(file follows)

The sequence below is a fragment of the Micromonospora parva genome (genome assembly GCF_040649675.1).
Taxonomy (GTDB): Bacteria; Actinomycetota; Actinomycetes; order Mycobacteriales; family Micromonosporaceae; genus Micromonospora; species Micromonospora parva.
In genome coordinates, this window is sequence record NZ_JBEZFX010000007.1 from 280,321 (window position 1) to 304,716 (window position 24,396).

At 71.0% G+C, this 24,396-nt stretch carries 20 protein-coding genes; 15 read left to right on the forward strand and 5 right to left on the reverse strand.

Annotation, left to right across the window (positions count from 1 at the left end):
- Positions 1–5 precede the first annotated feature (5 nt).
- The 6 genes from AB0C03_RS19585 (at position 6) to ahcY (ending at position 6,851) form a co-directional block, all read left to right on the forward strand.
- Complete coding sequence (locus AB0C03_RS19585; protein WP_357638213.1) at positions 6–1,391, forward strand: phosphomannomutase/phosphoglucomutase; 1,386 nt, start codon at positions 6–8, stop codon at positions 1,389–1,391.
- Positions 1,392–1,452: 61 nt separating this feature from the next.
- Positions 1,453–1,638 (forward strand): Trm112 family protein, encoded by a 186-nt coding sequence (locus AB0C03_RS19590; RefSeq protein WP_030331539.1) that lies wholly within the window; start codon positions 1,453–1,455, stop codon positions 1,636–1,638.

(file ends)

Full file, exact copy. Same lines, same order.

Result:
The sequence below is a fragment of the Micromonospora parva genome (genome assembly GCF_040649675.1).
Taxonomy (GTDB): Bacteria; Actinomycetota; Actinomycetes; order Mycobacteriales; family Micromonosporaceae; genus Micromonospora; species Micromonospora parva.
In genome coordinates, this window is sequence record NZ_JBEZFX010000007.1 from 280,321 (window position 1) to 304,716 (window position 24,396).

At 71.0% G+C, this 24,396-nt stretch carries 20 protein-coding genes; 15 read left to right on the forward strand and 5 right to left on the reverse strand.

Annotation, left to right across the window (positions count from 1 at the left end):
- Positions 1–5 precede the first annotated feature (5 nt).
- The 6 genes from AB0C03_RS19585 (at position 6) to ahcY (ending at position 6,851) form a co-directional block, all read left to right on the forward strand.
- Complete coding sequence (locus AB0C03_RS19585; protein WP_357638213.1) at positions 6–1,391, forward strand: phosphomannomutase/phosphoglucomutase; 1,386 nt, start codon at positions 6–8, stop codon at positions 1,389–1,391.
- Positions 1,392–1,452: 61 nt separating this feature from the next.
- Positions 1,453–1,638 (forward strand): Trm112 family protein, encoded by a 186-nt coding sequence (locus AB0C03_RS19590; RefSeq protein WP_030331539.1) that lies wholly within the window; start codon positions 1,453–1,455, stop codon positions 1,636–1,638.